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  • Red Nichols, Holstorian

Revisiting what we know about Clark Holster, J.M. Bucheimer, Bucheimer-Clark, and those who followed

Updated: Jan 14

At present (more is in the offing) we know that this particular family tree of gunleather begins in America, with G.H. Buchheimer (notice the two 'h's in the surname):



We believe this company of 1884, which ads show to have made holsters but specialized in dog leathers, lasted with this name until G.H.B.'s death in 1937.



At this time it's expected that it was changed to J.M. Bucheimer (above, in Towson MD). Which then confuses holstorians because John Maurice Bucheimer's company used G.H. Buchheimer's founding date of 1884. Fair enough, but still confusing given that J.M. Bucheimer himself wasn't born by then!



The gunleather family tree began to branch outwards instead of downwards, when E.E. Clark, founder of Clark Holsters, d. in 1948; and J.M. Bucheimer himself d. 1953. Very soon after the sons of these men, G.R. Bucheimer (notice the double 'h' is gone) and at least E.J. Clark, joined to create an equally well-known company, Bucheimer-Clark. J.M. Bucheimer was a MD company and B-C a CA company. It's 1959.



A post on a forum, from a descendant of one of the Clark sons, indicates that several of the sons were involved in Bucheimer-Clark. Earl Jay Clark is best known to all of us because it is only his name that appears on a dozen patents that were assigned to J.M.B., to B-C, and Tandy (and one that kept to himself that later was made by a company called Thompson Inc.).



Yes, that Tandy; the Tandy leather company that we all used to buy leather and tools from at that very moment in time. And still do, I suppose. Tandy was powered by one Charles Tandy, son of one of the founders, and he had an affinity for growth; a result was that both the J.M. Bucheimer Co. and the Bucheimer-Clark Co. became Tandy subsidiaries. Indeed, although Bucheimer-Clark was a free-standing company before the 1970 acquisition, only the name then survived when it became, instead, Tandy's 'd.b.a' (doing business as), a corporate form of 'A.K.A.', of Tandy a Texas corporation.



And just at that moment, a company called Thompson Leather Goods appeared d.b.a. Thompson Inc. Is it a coincidence that Wray Thompson was president of Tandy Leather? Maybe, and if promises are bankable, we'll soon be certain one way or the other: recently we've connected with his son, Jon Thompson, himself a major figure in the Tandy Corp.



Then, 'the man', Charles Tandy, d. in 1978. It's not a coincidence that Bucheimer-Clark was not ever heard of again, with that year's being the last B-C holster catalog we've seen to date: shareholders wanted all of Tandy's holdings reexamined and Wray Thompson promptly resigned to start of his own venture.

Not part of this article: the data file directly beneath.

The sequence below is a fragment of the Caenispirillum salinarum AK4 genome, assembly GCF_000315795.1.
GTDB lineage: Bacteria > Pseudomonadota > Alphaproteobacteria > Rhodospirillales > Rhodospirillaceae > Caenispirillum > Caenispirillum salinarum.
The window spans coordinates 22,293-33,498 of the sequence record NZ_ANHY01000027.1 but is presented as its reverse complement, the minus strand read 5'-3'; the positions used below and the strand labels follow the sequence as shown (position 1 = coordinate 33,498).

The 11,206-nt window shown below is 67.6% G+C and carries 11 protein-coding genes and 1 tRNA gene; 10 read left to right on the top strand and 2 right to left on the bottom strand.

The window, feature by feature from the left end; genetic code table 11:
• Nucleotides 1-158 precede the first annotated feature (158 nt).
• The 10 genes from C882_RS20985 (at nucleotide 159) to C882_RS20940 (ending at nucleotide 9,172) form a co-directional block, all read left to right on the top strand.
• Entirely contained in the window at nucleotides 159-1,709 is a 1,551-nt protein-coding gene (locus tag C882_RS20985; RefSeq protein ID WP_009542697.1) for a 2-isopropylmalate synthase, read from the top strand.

It's a venture you've heard of: The Leather Factory, and it was formed in conjunction with Scholze Tannery, which was one of Bianchi Leather's several veg tanned leather vendors (it's always stayed with me, that I could not ever answer the many questions from Scholze' sales reps about Bianchi; they volunteered info about our competitors so readily that it was obvious anything I said w/b traded back to them). Today it is called Tandy Leather Factory: the one bought out the other.



The last Bucheimer gunleather catalog (the company went back and forth between calling itself Bucheimer and J.M. Bucheimer, from year to year) that has been sighted is marked 1985/86. Corporate filings indicate that it was no longer a Tandy company then and genealogical records show that one of the Bucheimer brothers died at the same time. And so J.M.B., too, was gone forever.



The Bucheimer trademark is 'kind of' used even today; but USPTO records show that that registration was limited to having '1884' at the end of it. Does this matter to us? Not really; trademark law in the U.S. provides protection to those who actively use a mark, over those who register them formally; this is quite the opposite of inventions where no protection is provided unless the invention is registered (i.e., patented).


Summary:


Geo. H. Buchheimer founded in Baltimore in 1885 (that becomes J.M. Bucheimer Co., likely soon after GHB's death in 1937):



Clark Holster (E.E. Clark founded in Los Angeles 1925 and closed by his sons around '59):



J.M. Bucheimer Co. that appeared by 1940; it had many, many different marks into the 1980s:



Bucheimer-Clark formed in 1959 (L.A. is its first mark, then a Valencia mark):



Thompson Inc. with its unique styling, the stagecoach mark and J.M.B. part numbers; and J.M.B. also using that unique Thompson styling:



J.M. Bucheimer designs identical to the Thompson but without the stagecoach:



Clark with the stagecoach mark alone, and the fitment marking returning to the ancient ways of E.E. Clark (the caliber only):



Clark with the stagecoach mark in Coachella that is in Riverside county near L.A. (better image now because this very rare item is now in my friend and editor Craig Smith's collection):



Clark Holster in Anaheim that is said to have been John Clark's, one of the five sons of E.E. Clark:



Tandy had a stagecoach stamp in that very era, now obsolete and considered 'vintage'. It's evocative of, but not identical to, the Thompson / Clark coach:




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